How do you capture Great Grandma’s speech in your family history book? She was an immigrant who spoke with a distinctive accent and even a dialect reflecting the neighborhood culture she first experienced in America. Do you simply present her speech in Standard American English and lose the unique style of her dialogue or do you try to capture the peculiarities of her speech in the way you write it.
Charles Carson, managing editor of the Journal American Speech offered some useful advice in a recent post on the Grammar Girl Blog. He cautioned, “To flavor a novel and provide authenticity, authors often use dialect in their written dialogue. But the use of dialect is tricky, and if you don’t use care and sensitivity it may backfire.”
When done skillfully capturing accent and dialect in writing is wonderful. Frank McCourt presents the speech of the Irish beautifully in his Pulitzer Prize winning Angela’s Ashes.
Carson explains, “When we talk about a person’s accent, we’re referring to how they pronounce words. So when Eliza Doolittle [in My Fair Lady] sings, ‘Just you wait, ‘enry ‘iggins! Just you wait.’ She is using Standard English with a cockney accent.”
This works wonderfully for Learner and Lowe in the musical. But it doesn’t work for everybody. Novelist Oakley Hall discusses the danger, “Phonetic spelling may be the easiest way to indicate dialect peculiarities, but it is a crude device. Misspelled words tend to jump off the page and assume undue importance, and apostrophes indicating missing letters take on the appearance of barbed-wire entanglements. The following passage from Stephen Crane’s The Red Badge of Courage is almost unreadable:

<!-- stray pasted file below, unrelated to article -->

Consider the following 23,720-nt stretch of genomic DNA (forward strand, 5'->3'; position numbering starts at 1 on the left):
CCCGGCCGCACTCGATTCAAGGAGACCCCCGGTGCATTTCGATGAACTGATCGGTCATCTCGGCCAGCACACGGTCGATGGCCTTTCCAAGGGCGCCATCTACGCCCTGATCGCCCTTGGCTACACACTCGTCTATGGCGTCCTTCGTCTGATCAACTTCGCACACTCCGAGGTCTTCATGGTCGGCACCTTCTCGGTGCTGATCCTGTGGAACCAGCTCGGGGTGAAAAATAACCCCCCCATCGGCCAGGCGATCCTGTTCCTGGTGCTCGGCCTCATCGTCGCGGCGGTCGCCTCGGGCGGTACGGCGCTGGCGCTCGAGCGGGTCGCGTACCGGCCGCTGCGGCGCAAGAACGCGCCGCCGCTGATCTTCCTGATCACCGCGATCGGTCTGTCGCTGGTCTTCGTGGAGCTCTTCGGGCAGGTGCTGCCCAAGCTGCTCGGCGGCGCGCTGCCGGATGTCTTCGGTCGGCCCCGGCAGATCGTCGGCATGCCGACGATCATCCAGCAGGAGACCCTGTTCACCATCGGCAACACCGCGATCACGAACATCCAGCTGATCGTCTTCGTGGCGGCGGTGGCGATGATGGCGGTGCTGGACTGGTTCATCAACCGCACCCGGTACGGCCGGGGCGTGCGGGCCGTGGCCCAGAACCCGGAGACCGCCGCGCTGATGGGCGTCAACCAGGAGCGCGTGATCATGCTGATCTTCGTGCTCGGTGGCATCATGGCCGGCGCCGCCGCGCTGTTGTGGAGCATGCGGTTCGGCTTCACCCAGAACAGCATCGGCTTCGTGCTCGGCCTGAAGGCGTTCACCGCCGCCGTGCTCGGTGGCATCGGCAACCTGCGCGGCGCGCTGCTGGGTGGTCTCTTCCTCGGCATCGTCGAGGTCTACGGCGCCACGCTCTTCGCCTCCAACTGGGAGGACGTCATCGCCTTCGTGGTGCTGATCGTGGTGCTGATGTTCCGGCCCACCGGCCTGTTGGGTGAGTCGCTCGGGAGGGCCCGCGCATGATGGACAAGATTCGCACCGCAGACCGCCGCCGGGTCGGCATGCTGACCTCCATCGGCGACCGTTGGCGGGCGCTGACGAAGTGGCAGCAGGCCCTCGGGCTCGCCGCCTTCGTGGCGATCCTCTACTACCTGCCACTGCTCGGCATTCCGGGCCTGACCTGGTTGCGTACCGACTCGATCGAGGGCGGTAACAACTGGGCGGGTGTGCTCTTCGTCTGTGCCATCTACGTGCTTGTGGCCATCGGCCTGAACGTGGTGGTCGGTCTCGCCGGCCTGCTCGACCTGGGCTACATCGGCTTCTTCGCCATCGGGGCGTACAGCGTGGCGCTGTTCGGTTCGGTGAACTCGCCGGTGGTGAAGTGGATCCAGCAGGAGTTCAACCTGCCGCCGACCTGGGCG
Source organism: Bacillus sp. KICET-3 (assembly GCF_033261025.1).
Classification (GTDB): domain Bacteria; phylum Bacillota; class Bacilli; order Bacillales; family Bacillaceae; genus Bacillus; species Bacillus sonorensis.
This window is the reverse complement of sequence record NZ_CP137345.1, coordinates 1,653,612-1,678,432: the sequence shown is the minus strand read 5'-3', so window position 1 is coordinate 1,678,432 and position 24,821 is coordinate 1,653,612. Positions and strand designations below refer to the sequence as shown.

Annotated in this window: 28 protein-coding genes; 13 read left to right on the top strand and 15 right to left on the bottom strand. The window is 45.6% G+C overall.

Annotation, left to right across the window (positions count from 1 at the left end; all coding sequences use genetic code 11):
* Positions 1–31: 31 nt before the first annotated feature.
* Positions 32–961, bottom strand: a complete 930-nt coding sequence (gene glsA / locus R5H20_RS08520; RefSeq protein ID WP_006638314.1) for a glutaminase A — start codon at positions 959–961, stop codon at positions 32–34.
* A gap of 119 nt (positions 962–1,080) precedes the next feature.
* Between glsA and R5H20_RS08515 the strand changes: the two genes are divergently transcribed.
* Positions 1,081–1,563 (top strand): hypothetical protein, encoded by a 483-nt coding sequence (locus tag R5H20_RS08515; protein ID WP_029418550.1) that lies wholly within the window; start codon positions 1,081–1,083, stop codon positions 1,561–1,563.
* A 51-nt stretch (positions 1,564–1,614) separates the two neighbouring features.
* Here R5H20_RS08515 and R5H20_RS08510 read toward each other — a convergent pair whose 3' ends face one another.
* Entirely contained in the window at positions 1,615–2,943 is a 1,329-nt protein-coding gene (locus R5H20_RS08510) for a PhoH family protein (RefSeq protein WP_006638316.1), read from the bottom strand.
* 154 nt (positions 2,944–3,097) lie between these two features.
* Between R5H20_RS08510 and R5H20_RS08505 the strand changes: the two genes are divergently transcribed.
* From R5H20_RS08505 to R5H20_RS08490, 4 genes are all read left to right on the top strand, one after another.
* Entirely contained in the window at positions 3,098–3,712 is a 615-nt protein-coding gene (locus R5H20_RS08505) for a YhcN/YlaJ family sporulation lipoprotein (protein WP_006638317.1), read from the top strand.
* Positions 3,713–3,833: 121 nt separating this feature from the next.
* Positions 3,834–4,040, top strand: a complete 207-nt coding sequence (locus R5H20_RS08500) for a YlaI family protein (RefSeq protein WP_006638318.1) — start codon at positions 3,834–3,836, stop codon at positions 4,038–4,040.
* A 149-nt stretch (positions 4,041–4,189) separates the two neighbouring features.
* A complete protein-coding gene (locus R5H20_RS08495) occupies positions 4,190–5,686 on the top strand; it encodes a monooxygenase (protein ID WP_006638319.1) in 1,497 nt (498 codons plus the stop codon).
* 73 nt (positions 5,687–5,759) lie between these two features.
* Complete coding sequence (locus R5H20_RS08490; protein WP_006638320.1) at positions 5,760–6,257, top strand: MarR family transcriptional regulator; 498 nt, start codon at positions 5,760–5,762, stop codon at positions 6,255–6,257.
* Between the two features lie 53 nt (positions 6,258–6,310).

Th’ general, he sees he is goin’ t’ take th’ hull command of the 304th when we go in the action, an’ then he ses we’ll do sech fightin’ as never another regiment done.
They say we’re catchin it over on th’ left. They say th’ enemy driv’ our line inteh a devil swamp an took Hannieses battery.’”
“The other option for communicating a character’s accent to readers, which I recommend,” says Carson, “is to use standard spelling along with description of the character’s speech in the text introducing the character. One might write, ‘Her roots in the South were evident in her slow, melodious speech,’ while using standard spelling when writing her speech. This method is much easier for the reader…”
One tool for portraying a character’s unique speech while using standard spelling is to capture the person’s favorite expressions. For example, my mother often said of people , including me, who were not really paying attention, “They are drifting and dreaming.” My father seldom said, “Hurry up.” He preferred to say, “Time’s a wasting.” Favorite expressions can reveal a lot about the people who use them and add color to your family hsitory.
Click here to read Charles Carson's post on Grammar Girl